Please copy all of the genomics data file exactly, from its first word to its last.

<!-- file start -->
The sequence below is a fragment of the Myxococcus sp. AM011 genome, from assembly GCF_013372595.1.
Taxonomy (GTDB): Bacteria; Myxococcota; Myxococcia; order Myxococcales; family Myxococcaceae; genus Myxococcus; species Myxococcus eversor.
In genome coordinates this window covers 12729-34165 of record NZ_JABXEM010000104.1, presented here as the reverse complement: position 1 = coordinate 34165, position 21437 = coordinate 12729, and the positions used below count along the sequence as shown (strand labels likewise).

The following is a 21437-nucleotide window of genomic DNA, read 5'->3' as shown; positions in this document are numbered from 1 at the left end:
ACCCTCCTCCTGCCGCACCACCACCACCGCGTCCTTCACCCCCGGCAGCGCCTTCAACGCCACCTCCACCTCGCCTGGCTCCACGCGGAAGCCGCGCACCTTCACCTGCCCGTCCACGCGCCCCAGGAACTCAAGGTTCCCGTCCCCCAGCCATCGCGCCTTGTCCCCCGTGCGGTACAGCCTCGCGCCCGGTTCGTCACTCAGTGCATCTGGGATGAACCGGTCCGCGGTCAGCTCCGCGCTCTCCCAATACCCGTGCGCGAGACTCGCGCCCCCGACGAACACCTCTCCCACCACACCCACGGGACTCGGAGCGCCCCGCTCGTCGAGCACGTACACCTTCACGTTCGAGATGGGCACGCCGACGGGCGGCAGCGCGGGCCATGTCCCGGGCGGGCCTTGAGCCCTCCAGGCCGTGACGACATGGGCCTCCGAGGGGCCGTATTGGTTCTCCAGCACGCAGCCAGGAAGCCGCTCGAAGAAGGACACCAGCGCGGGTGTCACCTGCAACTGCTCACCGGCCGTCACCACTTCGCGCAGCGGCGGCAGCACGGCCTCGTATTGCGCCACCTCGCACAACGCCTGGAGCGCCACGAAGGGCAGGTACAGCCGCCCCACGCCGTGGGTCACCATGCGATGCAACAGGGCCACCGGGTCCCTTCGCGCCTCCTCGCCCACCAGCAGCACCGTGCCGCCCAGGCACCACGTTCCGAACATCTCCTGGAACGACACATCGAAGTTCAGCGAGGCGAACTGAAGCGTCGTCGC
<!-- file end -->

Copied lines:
The sequence below is a fragment of the Myxococcus sp. AM011 genome, from assembly GCF_013372595.1.
Taxonomy (GTDB): Bacteria; Myxococcota; Myxococcia; order Myxococcales; family Myxococcaceae; genus Myxococcus; species Myxococcus eversor.
In genome coordinates this window covers 12729-34165 of record NZ_JABXEM010000104.1, presented here as the reverse complement: position 1 = coordinate 34165, position 21437 = coordinate 12729, and the positions used below count along the sequence as shown (strand labels likewise).

The following is a 21437-nucleotide window of genomic DNA, read 5'->3' as shown; positions in this document are numbered from 1 at the left end:
ACCCTCCTCCTGCCGCACCACCACCACCGCGTCCTTCACCCCCGGCAGCGCCTTCAACGCCACCTCCACCTCGCCTGGCTCCACGCGGAAGCCGCGCACCTTCACCTGCCCGTCCACGCGCCCCAGGAACTCAAGGTTCCCGTCCCCCAGCCATCGCGCCTTGTCCCCCGTGCGGTACAGCCTCGCGCCCGGTTCGTCACTCAGTGCATCTGGGATGAACCGGTCCGCGGTCAGCTCCGCGCTCTCCCAATACCCGTGCGCGAGACTCGCGCCCCCGACGAACACCTCTCCCACCACACCCACGGGACTCGGAGCGCCCCGCTCGTCGAGCACGTACACCTTCACGTTCGAGATGGGCACGCCGACGGGCGGCAGCGCGGGCCATGTCCCGGGCGGGCCTTGAGCCCTCCAGGCCGTGACGACATGGGCCTCCGAGGGGCCGTATTGGTTCTCCAGCACGCAGCCAGGAAGCCGCTCGAAGAAGGACACCAGCGCGGGTGTCACCTGCAACTGCTCACCGGCCGTCACCACTTCGCGCAGCGGCGGCAGCACGGCCTCGTATTGCGCCACCTCGCACAACGCCTGGAGCGCCACGAAGGGCAGGTACAGCCGCCCCACGCCGTGGGTCACCATGCGATGCAACAGGGCCACCGGGTCCCTTCGCGCCTCCTCGCCCACCAGCAGCACCGTGCCGCCCAGGCACCACGTTCCGAACATCTCCTGGAACGACACATCGAAGTTCAGCGAGGCGAACTGAAGCGTCGTCGC